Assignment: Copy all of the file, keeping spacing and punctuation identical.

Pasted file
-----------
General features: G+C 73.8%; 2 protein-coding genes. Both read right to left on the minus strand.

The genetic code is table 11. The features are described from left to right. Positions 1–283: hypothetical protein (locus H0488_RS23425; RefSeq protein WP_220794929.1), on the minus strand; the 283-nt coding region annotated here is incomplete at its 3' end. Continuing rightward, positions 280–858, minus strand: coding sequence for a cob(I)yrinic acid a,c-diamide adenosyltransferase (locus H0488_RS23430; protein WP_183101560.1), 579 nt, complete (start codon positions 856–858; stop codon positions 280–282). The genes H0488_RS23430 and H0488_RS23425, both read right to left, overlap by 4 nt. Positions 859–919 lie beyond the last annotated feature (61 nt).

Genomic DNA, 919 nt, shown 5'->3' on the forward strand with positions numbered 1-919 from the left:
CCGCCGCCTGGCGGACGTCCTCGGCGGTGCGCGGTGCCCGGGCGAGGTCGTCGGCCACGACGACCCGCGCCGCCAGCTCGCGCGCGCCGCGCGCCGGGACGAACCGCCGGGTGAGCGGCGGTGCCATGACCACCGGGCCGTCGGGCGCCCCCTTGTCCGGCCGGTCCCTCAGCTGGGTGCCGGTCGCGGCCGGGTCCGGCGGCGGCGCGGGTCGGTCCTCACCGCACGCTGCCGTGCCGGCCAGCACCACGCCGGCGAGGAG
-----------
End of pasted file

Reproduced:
General features: G+C 73.8%; 2 protein-coding genes. Both read right to left on the minus strand.

The genetic code is table 11. The features are described from left to right. Positions 1–283: hypothetical protein (locus H0488_RS23425; RefSeq protein WP_220794929.1), on the minus strand; the 283-nt coding region annotated here is incomplete at its 3' end. Continuing rightward, positions 280–858, minus strand: coding sequence for a cob(I)yrinic acid a,c-diamide adenosyltransferase (locus H0488_RS23430; protein WP_183101560.1), 579 nt, complete (start codon positions 856–858; stop codon positions 280–282). The genes H0488_RS23430 and H0488_RS23425, both read right to left, overlap by 4 nt. Positions 859–919 lie beyond the last annotated feature (61 nt).

Genomic DNA, 919 nt, shown 5'->3' on the forward strand with positions numbered 1-919 from the left:
CCGCCGCCTGGCGGACGTCCTCGGCGGTGCGCGGTGCCCGGGCGAGGTCGTCGGCCACGACGACCCGCGCCGCCAGCTCGCGCGCGCCGCGCGCCGGGACGAACCGCCGGGTGAGCGGCGGTGCCATGACCACCGGGCCGTCGGGCGCCCCCTTGTCCGGCCGGTCCCTCAGCTGGGTGCCGGTCGCGGCCGGGTCCGGCGGCGGCGCGGGTCGGTCCTCACCGCACGCTGCCGTGCCGGCCAGCACCACGCCGGCGAGGAG